Sleep Apnea Specialist Garland TX

The statistics alone on Americans and insomnia could keep you up nights. As a nation, we spend more than $3.5 billion on prescription sleep medications each year, trying to bring relief to the 126 million of us (that’s six out of 10 Americans) who experience symptoms of insomnia at least a few nights a week.

Leon D Rosenthal, MD
(214) 750-7776
8140 Walnut Hill Ln Ste 100
Dallas, TX
Gender
Male
Education
Medical School: Univ Nacl Auto De Mexico, Fac De Med, Mexico Df, Mexico
Graduation Year: 1983

Data Provided by:
Philip Michael Becker, MD
(214) 750-7776
8140 Walnut Ln #100
Dallas, TX
Gender
Male
Languages
Spanish
Education
Medical School: Med Coll Of Wi, Milwaukee Wi 53226
Graduation Year: 1978

Data Provided by:
Gregory Harrison Foster, MD
(972) 680-0666
375 Municipal Dr Ste 218
Richardson, TX
Specialties
Internal Medicine, Pulmonary Diseases, Sleep Medicine
Gender
Male
Education
Medical School: Wayne State Univ Sch Of Med, Detroit Mi 48201
Graduation Year: 1979

Data Provided by:
Jay Harrison Harvey, DO
(972) 566-7684
7777 Forest Ln Ste B116
Dallas, TX
Gender
Male
Education
Medical School: Univ Of N Tx Hlth Sci Ctr, Tx Coll Osteo Med, Ft Worth Tx 76107
Graduation Year: 1988

Data Provided by:
Wolfgang Schmidt Nowara, MD
(972) 312-0203
1105 Central Expressway North South
Allen, TX
Specialties
Internal Medicine, Pulmonary Diseases, Sleep Medicine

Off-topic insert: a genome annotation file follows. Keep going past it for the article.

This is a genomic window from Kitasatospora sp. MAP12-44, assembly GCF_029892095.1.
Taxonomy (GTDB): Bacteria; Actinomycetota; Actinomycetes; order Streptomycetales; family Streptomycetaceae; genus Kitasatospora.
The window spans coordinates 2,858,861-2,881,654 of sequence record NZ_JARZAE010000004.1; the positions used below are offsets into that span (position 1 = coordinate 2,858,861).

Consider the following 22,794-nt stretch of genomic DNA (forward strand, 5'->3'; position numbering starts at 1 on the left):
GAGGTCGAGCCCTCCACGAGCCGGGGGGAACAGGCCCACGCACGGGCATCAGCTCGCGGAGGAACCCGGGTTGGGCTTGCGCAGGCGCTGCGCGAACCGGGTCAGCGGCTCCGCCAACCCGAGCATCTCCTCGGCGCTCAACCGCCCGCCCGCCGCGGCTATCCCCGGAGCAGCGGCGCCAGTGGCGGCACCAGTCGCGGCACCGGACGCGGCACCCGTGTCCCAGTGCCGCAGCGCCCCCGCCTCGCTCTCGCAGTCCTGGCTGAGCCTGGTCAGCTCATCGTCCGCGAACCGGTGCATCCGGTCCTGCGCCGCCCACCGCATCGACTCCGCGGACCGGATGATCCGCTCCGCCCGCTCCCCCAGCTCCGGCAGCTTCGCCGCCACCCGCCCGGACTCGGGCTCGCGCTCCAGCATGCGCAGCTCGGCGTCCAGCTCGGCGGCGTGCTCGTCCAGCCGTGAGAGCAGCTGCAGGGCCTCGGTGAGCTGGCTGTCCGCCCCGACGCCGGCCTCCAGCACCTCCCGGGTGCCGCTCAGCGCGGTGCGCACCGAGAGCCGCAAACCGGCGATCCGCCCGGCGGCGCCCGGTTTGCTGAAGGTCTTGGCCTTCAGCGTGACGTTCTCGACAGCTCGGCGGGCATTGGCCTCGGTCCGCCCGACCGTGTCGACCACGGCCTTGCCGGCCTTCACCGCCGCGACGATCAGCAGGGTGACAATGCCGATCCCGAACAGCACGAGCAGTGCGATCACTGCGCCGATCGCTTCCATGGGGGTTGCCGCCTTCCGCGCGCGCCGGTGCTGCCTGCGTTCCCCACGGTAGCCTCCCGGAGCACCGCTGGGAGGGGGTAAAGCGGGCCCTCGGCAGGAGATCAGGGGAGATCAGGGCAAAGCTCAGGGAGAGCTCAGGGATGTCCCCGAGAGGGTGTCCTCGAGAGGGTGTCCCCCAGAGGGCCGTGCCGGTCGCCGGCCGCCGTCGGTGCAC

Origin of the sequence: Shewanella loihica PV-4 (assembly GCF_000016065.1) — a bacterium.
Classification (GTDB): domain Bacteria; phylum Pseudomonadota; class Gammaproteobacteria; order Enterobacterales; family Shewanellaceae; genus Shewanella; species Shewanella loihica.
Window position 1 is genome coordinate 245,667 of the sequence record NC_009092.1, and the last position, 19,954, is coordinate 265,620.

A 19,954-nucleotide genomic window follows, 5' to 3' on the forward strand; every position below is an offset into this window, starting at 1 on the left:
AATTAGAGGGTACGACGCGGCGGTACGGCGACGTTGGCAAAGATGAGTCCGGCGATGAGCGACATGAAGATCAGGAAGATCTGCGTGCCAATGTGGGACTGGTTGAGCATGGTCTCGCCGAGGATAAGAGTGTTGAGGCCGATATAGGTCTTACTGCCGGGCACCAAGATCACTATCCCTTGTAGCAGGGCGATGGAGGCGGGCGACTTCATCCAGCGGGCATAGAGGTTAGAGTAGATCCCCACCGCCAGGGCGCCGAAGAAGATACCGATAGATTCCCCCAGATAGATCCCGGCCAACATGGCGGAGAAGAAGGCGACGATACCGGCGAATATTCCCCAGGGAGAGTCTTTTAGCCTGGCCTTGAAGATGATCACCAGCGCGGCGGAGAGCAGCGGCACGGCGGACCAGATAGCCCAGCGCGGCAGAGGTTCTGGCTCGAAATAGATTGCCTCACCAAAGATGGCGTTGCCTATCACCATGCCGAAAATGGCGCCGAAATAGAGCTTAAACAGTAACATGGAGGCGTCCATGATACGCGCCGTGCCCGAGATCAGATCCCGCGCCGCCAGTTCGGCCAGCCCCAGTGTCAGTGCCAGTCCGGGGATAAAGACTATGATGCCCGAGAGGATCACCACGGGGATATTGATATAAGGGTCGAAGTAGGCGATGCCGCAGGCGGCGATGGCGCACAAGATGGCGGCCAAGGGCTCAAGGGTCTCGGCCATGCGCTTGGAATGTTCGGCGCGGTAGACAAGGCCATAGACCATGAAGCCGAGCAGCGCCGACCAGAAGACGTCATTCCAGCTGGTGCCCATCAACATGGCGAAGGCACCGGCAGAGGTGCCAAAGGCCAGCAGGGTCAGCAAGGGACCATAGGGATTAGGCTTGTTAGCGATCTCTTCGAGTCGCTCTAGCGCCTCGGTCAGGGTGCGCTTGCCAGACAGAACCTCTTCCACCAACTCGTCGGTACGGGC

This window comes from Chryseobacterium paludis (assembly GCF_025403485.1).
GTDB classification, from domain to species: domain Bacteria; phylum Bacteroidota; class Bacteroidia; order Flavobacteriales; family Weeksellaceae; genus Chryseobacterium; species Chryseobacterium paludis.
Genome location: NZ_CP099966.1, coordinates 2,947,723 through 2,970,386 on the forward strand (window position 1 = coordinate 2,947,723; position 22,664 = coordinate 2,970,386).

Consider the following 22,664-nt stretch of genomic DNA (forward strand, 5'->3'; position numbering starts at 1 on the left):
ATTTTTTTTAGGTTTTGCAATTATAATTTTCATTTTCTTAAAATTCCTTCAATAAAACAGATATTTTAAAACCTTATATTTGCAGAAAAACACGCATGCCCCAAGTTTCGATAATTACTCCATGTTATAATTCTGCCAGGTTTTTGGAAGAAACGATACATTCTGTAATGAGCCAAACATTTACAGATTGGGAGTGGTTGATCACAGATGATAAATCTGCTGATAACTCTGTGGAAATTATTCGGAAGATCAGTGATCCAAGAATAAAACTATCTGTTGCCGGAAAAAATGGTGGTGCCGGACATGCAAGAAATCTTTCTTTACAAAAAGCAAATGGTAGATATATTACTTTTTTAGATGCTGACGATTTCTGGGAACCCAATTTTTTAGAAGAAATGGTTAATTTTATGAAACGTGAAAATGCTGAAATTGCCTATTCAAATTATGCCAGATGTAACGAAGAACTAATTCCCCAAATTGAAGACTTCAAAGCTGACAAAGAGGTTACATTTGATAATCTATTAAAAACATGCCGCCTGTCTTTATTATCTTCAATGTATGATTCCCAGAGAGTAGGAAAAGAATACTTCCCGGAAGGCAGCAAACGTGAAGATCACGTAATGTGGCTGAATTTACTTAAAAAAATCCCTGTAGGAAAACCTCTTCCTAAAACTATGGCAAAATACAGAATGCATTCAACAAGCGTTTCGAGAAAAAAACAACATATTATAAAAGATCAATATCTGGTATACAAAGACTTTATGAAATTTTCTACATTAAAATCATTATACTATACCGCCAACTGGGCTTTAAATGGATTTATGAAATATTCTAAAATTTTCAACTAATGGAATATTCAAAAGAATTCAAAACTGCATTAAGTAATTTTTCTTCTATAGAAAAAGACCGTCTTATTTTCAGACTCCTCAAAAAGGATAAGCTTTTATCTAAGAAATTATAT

Gender
Male
Languages
German
Education
Medical School: Case Western Reserve Univ Sch Of Med, Cleveland Oh 44106
Graduation Year: 1967
Hospital
Hospital: Presbyterian Hospital Of Dalla, Dallas, Tx
Group Practice: Sleep Medicine Associates Of Texas; Sleep Medicine Associates Of Texas

Data Provided by:
Leon D Rosenthal, MD
(972) 312-0203
8140 Walnut Hill Ln Ste 100
Dallas, TX
Specialties
Sleep Medicine, Psychiatry
Gender
Male
Education
Medical School: Univ Nacl Auto De Mexico, Fac De Med, Mexico Df, Mexico
Graduation Year: 1983

Data Provided by:
Andrew O Jamieson, MD
(972) 312-0203
Dallas, TX
Specialties
Sleep Medicine
Gender
Male
Languages
French, Spanish
Education
Medical School: Univ Of Nd Sch Of Med, Grand Forks Nd 58201
Graduation Year: 1982
Hospital
Hospital: Presbyterian Hospital Of Dalla, Dallas, Tx; Presbyterian Hospital Of Plano, Plano, Tx
Group Practice: Sleep Medicine Associates Of Texas; Sleep Medicine Associates Of Texas

Data Provided by:
Jay Harrison Harvey, DO
(972) 566-7684
7777 Forest Ln Ste B116
Dallas, TX
Specialties
Sleep Medicine
Gender
Male
Education
Medical School: Univ Of N Tx Hlth Sci Ctr, Tx Coll Osteo Med, Ft Worth Tx 76107
Graduation Year: 1988

Data Provided by:
Victor Lam, MD
(214) 648-8219
6303 Harry Hines Blvd Ste 200
Dallas, TX
Gender
Male
Education
Medical School: Univ Of Pa Sch Of Med, Philadelphia Pa 19104
Graduation Year: 1971

Data Provided by:
Sleep Trends Diagnostic Centers
(972) 276-7063
2046 Forest Lane
Garland, TX
Ages Seen
13 and up

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Desperately Seeking Shut-Eye

Provided by: 

By Jennifer Lang